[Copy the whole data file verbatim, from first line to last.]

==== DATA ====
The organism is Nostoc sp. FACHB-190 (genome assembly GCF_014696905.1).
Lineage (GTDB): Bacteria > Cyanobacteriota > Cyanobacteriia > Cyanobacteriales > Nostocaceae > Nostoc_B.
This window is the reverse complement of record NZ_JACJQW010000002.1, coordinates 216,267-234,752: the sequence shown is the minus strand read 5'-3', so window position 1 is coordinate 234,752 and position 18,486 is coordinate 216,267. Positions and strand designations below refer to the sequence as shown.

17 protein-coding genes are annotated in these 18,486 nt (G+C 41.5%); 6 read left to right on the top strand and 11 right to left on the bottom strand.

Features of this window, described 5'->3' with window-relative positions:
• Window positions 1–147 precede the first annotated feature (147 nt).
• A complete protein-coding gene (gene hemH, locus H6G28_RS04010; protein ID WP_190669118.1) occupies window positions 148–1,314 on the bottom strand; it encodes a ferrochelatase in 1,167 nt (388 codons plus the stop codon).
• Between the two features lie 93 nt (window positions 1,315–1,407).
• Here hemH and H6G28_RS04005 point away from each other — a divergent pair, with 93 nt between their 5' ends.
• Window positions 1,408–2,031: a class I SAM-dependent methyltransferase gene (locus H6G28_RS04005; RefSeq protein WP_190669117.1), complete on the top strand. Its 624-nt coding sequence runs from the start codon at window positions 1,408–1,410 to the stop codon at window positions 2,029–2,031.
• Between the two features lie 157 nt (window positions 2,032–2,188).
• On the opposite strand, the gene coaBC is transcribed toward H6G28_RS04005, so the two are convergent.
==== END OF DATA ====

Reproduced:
The organism is Nostoc sp. FACHB-190 (genome assembly GCF_014696905.1).
Lineage (GTDB): Bacteria > Cyanobacteriota > Cyanobacteriia > Cyanobacteriales > Nostocaceae > Nostoc_B.
This window is the reverse complement of record NZ_JACJQW010000002.1, coordinates 216,267-234,752: the sequence shown is the minus strand read 5'-3', so window position 1 is coordinate 234,752 and position 18,486 is coordinate 216,267. Positions and strand designations below refer to the sequence as shown.

17 protein-coding genes are annotated in these 18,486 nt (G+C 41.5%); 6 read left to right on the top strand and 11 right to left on the bottom strand.

Features of this window, described 5'->3' with window-relative positions:
• Window positions 1–147 precede the first annotated feature (147 nt).
• A complete protein-coding gene (gene hemH, locus H6G28_RS04010; protein ID WP_190669118.1) occupies window positions 148–1,314 on the bottom strand; it encodes a ferrochelatase in 1,167 nt (388 codons plus the stop codon).
• Between the two features lie 93 nt (window positions 1,315–1,407).
• Here hemH and H6G28_RS04005 point away from each other — a divergent pair, with 93 nt between their 5' ends.
• Window positions 1,408–2,031: a class I SAM-dependent methyltransferase gene (locus H6G28_RS04005; RefSeq protein WP_190669117.1), complete on the top strand. Its 624-nt coding sequence runs from the start codon at window positions 1,408–1,410 to the stop codon at window positions 2,029–2,031.
• Between the two features lie 157 nt (window positions 2,032–2,188).
• On the opposite strand, the gene coaBC is transcribed toward H6G28_RS04005, so the two are convergent.